The line to encode includes uppercase, lowercase, and a “special” character (the exclamation point). The following output sort of works, and sort of does not. What works? Well, the exclamation point, and the space were correctly identified. Unfortunately, the capital letter did not translate. Here is my output:

Image of command output

The error message states that the key has already been added. In fact, this same error message appears over and over again.

So, I look at my $ltrFirst hash table, and it seems that a whole bunch of stuff did not get added. To be clear, many of the items from the ASCII table are non-printing characters, so I would expect to see some blank spaces. But closer examination tells me that none of the capital letters were added.

It then dawns on me that most of Windows PowerShell is case insensitive. I bet the default Windows PowerShell hash table is also case insensitive. This is why none of the capital letters added to the hash table, and why I got so many error messages about duplicate keys—it is a case insensitivity thing.

I open MSDN and look up System.Collections.Hashtable. I find that by default, a hash table is case sensitive! So this is a very easy fix. I manually create them. Here is my adjusted code:

$ASCIIFirst = New-Object System.Collections.Hashtable

$ltrFirst = New-Object System.Collections.Hashtable

I rerun the script, and voila! It works perfectly. Here is the script and the associated output:

Image of command output

That worked so well that I decide to see if it will take a paragraph. I change my input to be a Here-String as shown here:

$w = @"

This is a big old hairy dog!

The dog is old.

The dog is big.

And, the dog is hairy.

"@  

I run the script again, and once again, it works perfectly. Here is the script and output:

Image of command output

So in a moment of exhilaration, I decide to see if it will also take blank lines. I change the Here-String once again:

$w = @"

This is a big old hairy dog!

The dog is old.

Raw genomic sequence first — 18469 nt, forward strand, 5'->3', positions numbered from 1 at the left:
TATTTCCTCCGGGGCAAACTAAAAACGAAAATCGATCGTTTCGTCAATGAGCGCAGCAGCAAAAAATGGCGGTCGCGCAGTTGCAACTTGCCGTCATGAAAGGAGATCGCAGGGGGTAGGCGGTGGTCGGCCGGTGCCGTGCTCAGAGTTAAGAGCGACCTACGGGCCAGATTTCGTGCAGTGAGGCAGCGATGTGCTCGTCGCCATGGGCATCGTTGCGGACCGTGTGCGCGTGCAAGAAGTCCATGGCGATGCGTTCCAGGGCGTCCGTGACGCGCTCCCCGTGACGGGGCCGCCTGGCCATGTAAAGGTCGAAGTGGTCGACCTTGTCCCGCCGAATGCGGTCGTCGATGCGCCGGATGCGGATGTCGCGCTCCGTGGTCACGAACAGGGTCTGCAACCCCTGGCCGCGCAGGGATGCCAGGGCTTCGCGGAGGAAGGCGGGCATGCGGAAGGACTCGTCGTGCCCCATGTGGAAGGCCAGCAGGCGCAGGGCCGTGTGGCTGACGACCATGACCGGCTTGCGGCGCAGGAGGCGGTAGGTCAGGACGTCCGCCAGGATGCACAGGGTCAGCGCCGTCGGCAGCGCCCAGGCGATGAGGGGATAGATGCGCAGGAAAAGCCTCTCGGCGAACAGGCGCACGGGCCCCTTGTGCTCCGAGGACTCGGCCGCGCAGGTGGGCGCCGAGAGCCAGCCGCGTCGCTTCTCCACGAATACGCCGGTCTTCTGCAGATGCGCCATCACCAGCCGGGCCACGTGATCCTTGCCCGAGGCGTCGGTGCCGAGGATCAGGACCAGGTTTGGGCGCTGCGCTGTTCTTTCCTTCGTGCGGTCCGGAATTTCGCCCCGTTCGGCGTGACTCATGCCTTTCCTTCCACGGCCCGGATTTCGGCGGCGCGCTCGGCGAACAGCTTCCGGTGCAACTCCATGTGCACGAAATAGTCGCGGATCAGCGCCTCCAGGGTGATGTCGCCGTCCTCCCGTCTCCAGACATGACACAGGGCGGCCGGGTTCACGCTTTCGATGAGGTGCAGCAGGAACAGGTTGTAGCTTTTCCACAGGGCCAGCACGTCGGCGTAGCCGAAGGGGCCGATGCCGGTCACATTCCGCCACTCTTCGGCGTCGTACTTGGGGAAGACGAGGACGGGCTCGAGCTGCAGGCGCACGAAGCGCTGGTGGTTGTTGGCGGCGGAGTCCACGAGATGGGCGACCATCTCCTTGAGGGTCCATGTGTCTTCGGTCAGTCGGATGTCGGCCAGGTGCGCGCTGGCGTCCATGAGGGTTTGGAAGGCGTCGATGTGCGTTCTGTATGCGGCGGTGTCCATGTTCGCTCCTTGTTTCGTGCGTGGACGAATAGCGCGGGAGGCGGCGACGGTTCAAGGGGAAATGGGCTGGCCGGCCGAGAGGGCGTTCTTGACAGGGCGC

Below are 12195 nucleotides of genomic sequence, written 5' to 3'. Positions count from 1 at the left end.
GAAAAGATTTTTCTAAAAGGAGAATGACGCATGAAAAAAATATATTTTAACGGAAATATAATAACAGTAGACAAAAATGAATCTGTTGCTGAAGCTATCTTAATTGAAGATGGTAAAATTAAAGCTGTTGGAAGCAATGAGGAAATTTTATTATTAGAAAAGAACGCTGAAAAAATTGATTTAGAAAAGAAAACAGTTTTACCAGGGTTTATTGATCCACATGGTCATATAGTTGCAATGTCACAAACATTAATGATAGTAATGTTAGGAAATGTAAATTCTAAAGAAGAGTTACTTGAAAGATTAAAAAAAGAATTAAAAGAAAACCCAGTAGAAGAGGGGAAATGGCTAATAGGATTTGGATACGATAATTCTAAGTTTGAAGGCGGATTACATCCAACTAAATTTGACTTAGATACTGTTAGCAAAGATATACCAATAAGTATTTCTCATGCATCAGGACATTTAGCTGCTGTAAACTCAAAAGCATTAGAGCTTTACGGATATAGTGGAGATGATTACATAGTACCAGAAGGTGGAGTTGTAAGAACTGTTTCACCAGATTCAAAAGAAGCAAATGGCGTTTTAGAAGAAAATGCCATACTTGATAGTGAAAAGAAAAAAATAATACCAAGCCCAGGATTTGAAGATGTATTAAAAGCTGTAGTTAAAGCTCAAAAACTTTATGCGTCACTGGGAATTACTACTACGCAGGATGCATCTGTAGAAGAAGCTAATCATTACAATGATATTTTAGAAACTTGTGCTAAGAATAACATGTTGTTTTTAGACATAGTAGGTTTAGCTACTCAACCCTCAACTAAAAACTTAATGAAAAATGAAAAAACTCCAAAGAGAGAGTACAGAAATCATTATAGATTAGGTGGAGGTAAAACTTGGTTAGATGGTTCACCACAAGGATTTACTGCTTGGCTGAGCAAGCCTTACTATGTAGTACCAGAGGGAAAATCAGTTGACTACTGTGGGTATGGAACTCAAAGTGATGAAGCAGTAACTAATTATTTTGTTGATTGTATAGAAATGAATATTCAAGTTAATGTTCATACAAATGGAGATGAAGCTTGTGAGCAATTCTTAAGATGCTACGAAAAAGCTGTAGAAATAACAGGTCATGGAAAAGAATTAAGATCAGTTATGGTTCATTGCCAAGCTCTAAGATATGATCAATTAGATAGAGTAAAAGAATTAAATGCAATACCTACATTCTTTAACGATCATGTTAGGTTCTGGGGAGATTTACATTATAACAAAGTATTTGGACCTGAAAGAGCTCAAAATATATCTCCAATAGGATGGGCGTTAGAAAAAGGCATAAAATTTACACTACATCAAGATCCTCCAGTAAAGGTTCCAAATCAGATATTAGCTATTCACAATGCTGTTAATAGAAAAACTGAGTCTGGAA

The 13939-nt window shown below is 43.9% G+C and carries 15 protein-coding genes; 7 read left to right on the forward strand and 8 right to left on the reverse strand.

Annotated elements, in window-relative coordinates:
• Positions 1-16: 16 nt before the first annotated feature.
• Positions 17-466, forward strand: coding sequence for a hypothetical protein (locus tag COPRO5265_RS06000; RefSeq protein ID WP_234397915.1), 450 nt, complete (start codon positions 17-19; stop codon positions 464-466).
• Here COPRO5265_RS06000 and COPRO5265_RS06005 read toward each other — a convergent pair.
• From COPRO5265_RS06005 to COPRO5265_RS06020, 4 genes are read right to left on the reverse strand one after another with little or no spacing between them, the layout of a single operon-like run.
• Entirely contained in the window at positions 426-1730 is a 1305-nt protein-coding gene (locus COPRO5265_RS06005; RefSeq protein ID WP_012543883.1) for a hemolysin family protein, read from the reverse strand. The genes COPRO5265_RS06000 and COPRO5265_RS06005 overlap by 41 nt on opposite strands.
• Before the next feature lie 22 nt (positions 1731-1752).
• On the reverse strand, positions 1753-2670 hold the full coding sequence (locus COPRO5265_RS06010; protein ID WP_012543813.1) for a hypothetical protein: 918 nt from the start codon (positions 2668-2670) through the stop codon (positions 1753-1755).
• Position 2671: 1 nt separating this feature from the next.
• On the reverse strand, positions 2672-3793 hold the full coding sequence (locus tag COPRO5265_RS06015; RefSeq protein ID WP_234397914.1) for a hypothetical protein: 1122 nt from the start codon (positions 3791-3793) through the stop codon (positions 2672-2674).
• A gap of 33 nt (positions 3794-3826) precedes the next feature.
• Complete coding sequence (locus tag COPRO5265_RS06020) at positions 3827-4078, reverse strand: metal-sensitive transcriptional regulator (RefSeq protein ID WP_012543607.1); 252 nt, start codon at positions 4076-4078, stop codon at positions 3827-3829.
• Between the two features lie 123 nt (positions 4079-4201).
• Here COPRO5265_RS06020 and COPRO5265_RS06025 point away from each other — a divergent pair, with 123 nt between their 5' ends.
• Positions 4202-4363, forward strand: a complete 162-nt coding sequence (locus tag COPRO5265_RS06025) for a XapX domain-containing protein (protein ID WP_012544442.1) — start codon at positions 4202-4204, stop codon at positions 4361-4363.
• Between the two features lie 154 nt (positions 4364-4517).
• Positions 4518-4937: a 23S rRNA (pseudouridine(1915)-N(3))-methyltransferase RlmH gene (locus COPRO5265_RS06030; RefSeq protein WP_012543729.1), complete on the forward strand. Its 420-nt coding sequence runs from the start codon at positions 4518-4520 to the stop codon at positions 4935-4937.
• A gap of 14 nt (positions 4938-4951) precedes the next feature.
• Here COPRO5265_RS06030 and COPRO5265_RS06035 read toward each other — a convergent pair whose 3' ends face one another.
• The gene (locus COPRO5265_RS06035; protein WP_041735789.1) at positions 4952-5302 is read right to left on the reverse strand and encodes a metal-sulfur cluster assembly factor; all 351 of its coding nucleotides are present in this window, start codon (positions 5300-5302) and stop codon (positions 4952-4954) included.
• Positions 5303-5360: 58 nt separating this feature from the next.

The dog is big.

And, the dog is hairy.

And in a new paragraph, i add a cat.

The cat is small.

The cat has gray hair.

It is a gray haired cat, that is small and a feline.

"@      

Indeed, it works. Here is the output:

Image of command output

Dude, dude, dude! This is cool, cool, cool. So here is my script as it currently appears in my Windows PowerShell ISE:

#AsciiEncodeDecodeWordsCaseSensitive.ps1

# ed wilson

# hsg-10-8-14

# -----------------------------------------------------------------------------

$ASCIIFirst=$ltrFirst=$null

$ASCIIFirst = New-Object System.Collections.Hashtable

$ltrFirst = New-Object System.Collections.Hashtable

#$ASCIIFirst = @{}

#$ltrFirst = @{}

0..255 |

  Foreach-Object {

    $ASCIIFirst.Add($_,([char]$_).ToString())}

 

foreach($k in $ASCIIFirst.Keys)

    {$ltrFirst.add($ASCIIFirst[$k],$k)}

 

#$w = "This is a big old hairy dog!"    

$w = @"

This is a big old hairy dog!

The dog is old.

The dog is big.

And, the dog is hairy.

 

And in a new paragraph, i add a cat.

The cat is small.

The cat has gray hair.

It is a gray haired cat, that is small and a feline.

"@        

                                      

#$w.ToCharArray() | % {$ltrFirst["$_"]}                                   

$n = $w.ToCharArray() | % {$ltrFirst["$_"]}                              

#$n | % {$ASCIIFirst[$_]}                                                 

$c = $n | % {$ASCIIFirst[$_]}      

$n -join ''                                     

$c -join ''                                                        

That is all there is to using my ASCII encode/decode script. Join me tomorrow when I will talk about adding further functionality to it, such as reading and exporting files.

I invite you to follow me on Twitter and Facebook. If you have any questions, send email to me at scripter@microsoft.com, or post your questions on the Official Scripting Guys Forum. See you tomorrow. Until then, peace.

Ed Wilson, Microsoft Scripting Guy

Comments (2)

  1. alex says:

    Thanks Guys, that’s a great post!
    I’m glad you enjoyed the blog post and found it helpful. I hope to have more useful information to share in the future. 🙂

    https://www.ukofficialservices.co.uk/birth_certificates/replacement-birth-certificates.asp